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|A Dimsim Goes To Soundwave|
So I went to Soundwave 2013 in Melbourne and it was awesome.
|1|| ||The Lawrence Arms|
Starting out your day with The Lawrence Arms is always good fun, and they happened to be the first band I saw on the day. Upon entry, the band Sharks were just finishing up their set on the stage beside LA's. Much to my amusement, I managed to catch an utterance of "do you like / do you like / do you like / my party tricks?" from Sharks' frontman (look it up the lyric if you don't understand the reference). It was almost immediately after this that Lawrence Arms entered the stage and began playing. Of course, they were fantastic. If you have ever been in the conundrum of being unable to discern whether Brendan or Chris is the frontman of the band due to their shared lead vocal duties, such a matter is immediately settled upon seeing the band live. Chris is surprisingly quiet and incredibly focused on his guitar playing, but his singing carries a lot of intensity. Brendan, however, is a much more energetic and humorous personality on stage, recalling his evening tour ritual with Lars Ulrich in which they both shove vodka soaked towels up their respective rectums. The set consisted mostly of tracks from their last three albums, though I did wish they played a lot more from "Apathy & Exhaustion". Most notably, "Porno and Snuff Films" was omitted from the set due to the aforementioned reference from Sharks, who the band really did not seem to respect. Brendan even wore the Sharks frontman's glasses through half the set before taking them off, asking the crowd something along the lines of "what kind of asshole wears glasses on stage?". Overall, my only major problem with the set was that the vocals were somewhat drowned out beneath the guitars, unfortunately, but the energy remained and was more than satisfactory.
|2|| ||The Wonder Years|
The band I came to see. I was a little suspicious that a lot of the audience that had turned up at some point to Periphery's set had actually come to see The Wonder Years, as the latter were performing immediately after Periphery on the adjacent stage. The crowd was much, much huger than I expected, and a chant for the group began seconds after Periphery had finished. I managed to gradually wade my way near to the front of the stage, and the band entered to a huge uproar. Musically and visually, The Wonder Years are virtually the same as they are at all their shows (Soupy was a lot more energetic, punching dead air and spinning madly), but being there in person and singing along to all the words is awe-inspiring. My friend had told me earlier that the band had received a full 4/4 score in "audience rowdiness" or something like that, and I found this to be true as bodies flew into the air and kids broke out into impromptu mosh pits, all of which were against the rules and resulted in many of them being forced to settle by the security. Even Josh threw off his bass and jumped into the crowd to punch some kid that he had seen throwing a crowd surfer into the ground, stopping the band dead in the middle of "Coffee Eyes". Regardless, their set was engaging, emotive and absolutely crazy, but the only thing that could have possibly hindered such a perfect show was its brief forty minute span. The band's forty minute sets are notorious for almost always leaving out classics like "And Now I'm Nothing" and "All My Friends Are In Bar Bands" in favour of their more popular and digestible tracks like "Don't Let Me Cave In", while their hour long sets cover both with ease and unrivalled cohesiveness.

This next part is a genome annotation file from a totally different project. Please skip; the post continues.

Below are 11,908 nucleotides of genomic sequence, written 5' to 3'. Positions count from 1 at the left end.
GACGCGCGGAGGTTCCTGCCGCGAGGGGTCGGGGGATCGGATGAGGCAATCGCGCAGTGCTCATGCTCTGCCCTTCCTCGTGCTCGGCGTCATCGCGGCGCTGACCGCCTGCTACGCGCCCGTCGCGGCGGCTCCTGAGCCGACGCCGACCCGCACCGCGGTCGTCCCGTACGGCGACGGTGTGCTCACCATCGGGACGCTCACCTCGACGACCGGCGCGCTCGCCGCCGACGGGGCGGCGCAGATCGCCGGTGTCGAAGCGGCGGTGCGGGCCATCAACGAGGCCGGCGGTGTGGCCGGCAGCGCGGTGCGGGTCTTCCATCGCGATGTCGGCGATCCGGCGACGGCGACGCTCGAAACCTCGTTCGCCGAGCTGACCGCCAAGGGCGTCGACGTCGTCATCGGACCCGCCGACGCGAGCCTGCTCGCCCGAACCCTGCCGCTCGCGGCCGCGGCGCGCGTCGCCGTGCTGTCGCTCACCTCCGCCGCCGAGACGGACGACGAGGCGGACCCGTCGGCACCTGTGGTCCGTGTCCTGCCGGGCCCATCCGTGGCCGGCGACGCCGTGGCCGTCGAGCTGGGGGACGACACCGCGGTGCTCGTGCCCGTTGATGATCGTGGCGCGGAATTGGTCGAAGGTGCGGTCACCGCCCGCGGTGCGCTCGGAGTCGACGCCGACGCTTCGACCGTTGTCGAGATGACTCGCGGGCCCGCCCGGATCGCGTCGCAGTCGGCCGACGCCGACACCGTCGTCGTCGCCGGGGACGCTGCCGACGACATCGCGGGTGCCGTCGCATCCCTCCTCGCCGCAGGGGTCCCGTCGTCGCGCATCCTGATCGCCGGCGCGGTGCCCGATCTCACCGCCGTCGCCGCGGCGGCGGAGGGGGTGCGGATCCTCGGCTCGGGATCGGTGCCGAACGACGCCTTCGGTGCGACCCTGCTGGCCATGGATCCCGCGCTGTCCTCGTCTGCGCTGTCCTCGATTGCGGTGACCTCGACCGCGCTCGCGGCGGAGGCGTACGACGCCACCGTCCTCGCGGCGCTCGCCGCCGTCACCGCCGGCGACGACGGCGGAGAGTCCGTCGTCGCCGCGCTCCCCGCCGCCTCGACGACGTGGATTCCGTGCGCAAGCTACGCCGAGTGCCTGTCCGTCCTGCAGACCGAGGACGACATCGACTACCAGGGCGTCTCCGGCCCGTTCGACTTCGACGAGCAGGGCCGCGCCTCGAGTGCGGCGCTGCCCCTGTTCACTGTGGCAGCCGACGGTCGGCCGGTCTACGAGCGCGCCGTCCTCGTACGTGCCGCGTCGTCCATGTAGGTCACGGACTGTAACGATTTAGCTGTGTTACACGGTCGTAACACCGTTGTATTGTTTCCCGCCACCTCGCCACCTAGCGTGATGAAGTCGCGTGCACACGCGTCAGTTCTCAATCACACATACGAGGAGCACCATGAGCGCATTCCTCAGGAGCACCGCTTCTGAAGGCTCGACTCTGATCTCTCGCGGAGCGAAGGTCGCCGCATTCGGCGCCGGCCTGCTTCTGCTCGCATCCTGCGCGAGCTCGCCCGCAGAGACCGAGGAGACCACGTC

|3|| ||Billy Talent|
By the time I had reached the stage after The Wonder Years, the stage (and the screens outside of the stage) were all swarmed for these guys. As such, I stayed for a few songs of their set before moving on to Slayer. As far as I could tell, these guys were awesome. They kicked off with "Devil in a Midnight Mass" and they definitely impressed as one of the strongest live acts of the day. As simply as I can put it, their success was in the way that Bens stage presence and Ian's guitar and vocal work commanded the crowd while Jon and Aaron held down the songs: engagement and cohesiveness in some of its strongest demonstrations of the day.
|4|| ||The Dear Hunter|
Contrary to what most of you Sputnikers suggested, I went and saw The Dear Hunter instead of Shai Hulud. Casey and the gang played on Stage 5, a stage literally set up in front of a paved walking pathway. I honestly hadn't listened properly to any of the band's records up to that point, but I always take the opportunity at shows to try and introduce myself to a band I have yet to immerse myself in. After a little delay in setting up, the band headed straight into their set, and, in front of about 100 out of probably tens of thousands of Australians at attendance, they freaking ruled. The way bass and drums operated their intoxicating grooves came together with incredible coordination alongside the atmosphere and emotion created by the rest of the group, creating this explosive combination which left most of the audience frozen with awe, while others were still able to dance to Nick's incredible rhythms. Long, bluesy solos, effects wankery, and some of the most powerful build-ups and heart-stopping climaxes all happened in the space of this forty-minute set, plus a guy in a sombrero at the back the crowd screaming "play 'Lilian'" every five minutes. Casey even rocked an epic solo during an extended jam interlude on "Echo" which really had the entire audience in a trance. You wouldn't think so, but I left knowing that The Dear Hunter had just presented me with the best set of the day, even though I could not sing along to a single word. Even if you found "The Color Spectrum" series boring, I highly recommend seeing these guys live as they are an absolutely captivating experience.
I had initially gotten a good spot not too far from the front after getting to Blink early, but after I tagged along with a friend to scramble back and forth around the venue to find another buddy, I got stuck standing next to a bunch of smelly, seemingly hostile guys, a collection of heavy smokers and a bunch of people doing both chicken fights and a three person sitting-on-shoulders thing which nearly resulted in one of them breaking the others' neck. From where I was standing I could not see and could barely listen to anything amidst the sheer amount of sweat, pushing and second-hand smoke that I was subjected to, and I left during "Disaster" (the third song). From what I did catch of the music, the band were anthemic and with a generally awesome energy, though the augmentations and fills Brooks Wackerman (of Bad Religion, filling in for Travis) produced were obviously out of place.